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- Homework Statement
- With the high school distance learning, I'm helping my daughter with her 9th grade math problems (probability):

A lock has a 4 "digit" code without repetition. The possible digits are the numbers 0-9, and the letters A,B,C,D,E and F. The question is what is the probability of a code which has only one numeric digit (0-9).

- Relevant Equations
- Joint Probabilities. Conditional Probability.

The lessons show using Permutations and Combinations for other problems in this section, but we were having difficulty what to choose to put in those formulas. I used this approach:

We have 10 numeric and 6 alphabetic = 16 total possible.

Let's look at the first digit numeric, and the next 3 alpha:

$$ P(First Digit Numeric) = \frac{10}{16} $$ and

## P(Next Digits Alpha) = \frac{6}{15} ## and ## \frac{5}{14} ## and ## \frac{4}{13} ##

Since all four of these have to occur, we multiply them to get ## \frac{1200}{43680} ## which reduces to ## \frac{5}{182} ##

I go through the probabilities for (2nd digit numeric) and then 3rd and 4th, with the same probability for each situation. So we can multiply by 4 to get: ## \frac{20}{182} = \frac{10}{91} ##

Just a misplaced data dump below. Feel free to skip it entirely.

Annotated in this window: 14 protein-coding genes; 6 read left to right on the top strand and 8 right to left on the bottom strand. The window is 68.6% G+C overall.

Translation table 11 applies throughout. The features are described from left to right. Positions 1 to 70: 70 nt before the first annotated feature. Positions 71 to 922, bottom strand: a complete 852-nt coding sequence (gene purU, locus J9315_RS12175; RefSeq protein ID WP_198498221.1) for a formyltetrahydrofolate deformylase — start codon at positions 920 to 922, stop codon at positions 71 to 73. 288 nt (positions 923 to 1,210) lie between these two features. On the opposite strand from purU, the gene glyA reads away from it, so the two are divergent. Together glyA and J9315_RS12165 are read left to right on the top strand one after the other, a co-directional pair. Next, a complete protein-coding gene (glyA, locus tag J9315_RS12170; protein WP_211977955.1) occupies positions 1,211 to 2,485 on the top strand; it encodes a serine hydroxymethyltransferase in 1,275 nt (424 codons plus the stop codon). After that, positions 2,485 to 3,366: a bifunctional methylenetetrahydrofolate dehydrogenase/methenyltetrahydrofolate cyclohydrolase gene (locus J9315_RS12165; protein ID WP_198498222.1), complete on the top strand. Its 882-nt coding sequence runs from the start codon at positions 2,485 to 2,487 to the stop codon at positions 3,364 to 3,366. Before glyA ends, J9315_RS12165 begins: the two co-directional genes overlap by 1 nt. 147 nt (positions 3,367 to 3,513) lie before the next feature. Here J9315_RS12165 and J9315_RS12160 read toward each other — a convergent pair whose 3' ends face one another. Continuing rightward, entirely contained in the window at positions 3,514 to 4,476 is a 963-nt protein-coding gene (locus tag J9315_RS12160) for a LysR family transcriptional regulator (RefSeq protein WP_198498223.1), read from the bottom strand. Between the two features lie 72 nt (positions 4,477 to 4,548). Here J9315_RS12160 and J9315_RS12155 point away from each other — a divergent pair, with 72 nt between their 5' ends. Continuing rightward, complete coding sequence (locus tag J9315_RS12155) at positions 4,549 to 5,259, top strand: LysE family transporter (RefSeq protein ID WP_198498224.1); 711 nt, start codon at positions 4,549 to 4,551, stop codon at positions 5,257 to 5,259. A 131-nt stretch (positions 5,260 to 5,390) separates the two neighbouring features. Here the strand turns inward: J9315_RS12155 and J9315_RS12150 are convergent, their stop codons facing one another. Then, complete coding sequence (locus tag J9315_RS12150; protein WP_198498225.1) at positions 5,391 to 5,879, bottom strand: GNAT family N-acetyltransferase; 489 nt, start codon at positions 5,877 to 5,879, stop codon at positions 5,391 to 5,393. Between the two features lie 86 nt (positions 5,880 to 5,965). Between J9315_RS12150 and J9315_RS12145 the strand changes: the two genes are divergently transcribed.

This was one of the choices in the multiple choice, but the autograder marked it wrong. I looked it over several times, but come up with the same thing. Then I even programmed a little simulation, and after over 1 million random samples, get nearly the same result. I've known these online homeworks to have mistakes, sometimes, but I wanted to run by here before emailing the teacher.

We have 10 numeric and 6 alphabetic = 16 total possible.

Let's look at the first digit numeric, and the next 3 alpha:

$$ P(First Digit Numeric) = \frac{10}{16} $$ and

## P(Next Digits Alpha) = \frac{6}{15} ## and ## \frac{5}{14} ## and ## \frac{4}{13} ##

Since all four of these have to occur, we multiply them to get ## \frac{1200}{43680} ## which reduces to ## \frac{5}{182} ##

I go through the probabilities for (2nd digit numeric) and then 3rd and 4th, with the same probability for each situation. So we can multiply by 4 to get: ## \frac{20}{182} = \frac{10}{91} ##

This was one of the choices in the multiple choice, but the autograder marked it wrong. I looked it over several times, but come up with the same thing. Then I even programmed a little simulation, and after over 1 million random samples, get nearly the same result. I've known these online homeworks to have mistakes, sometimes, but I wanted to run by here before emailing the teacher.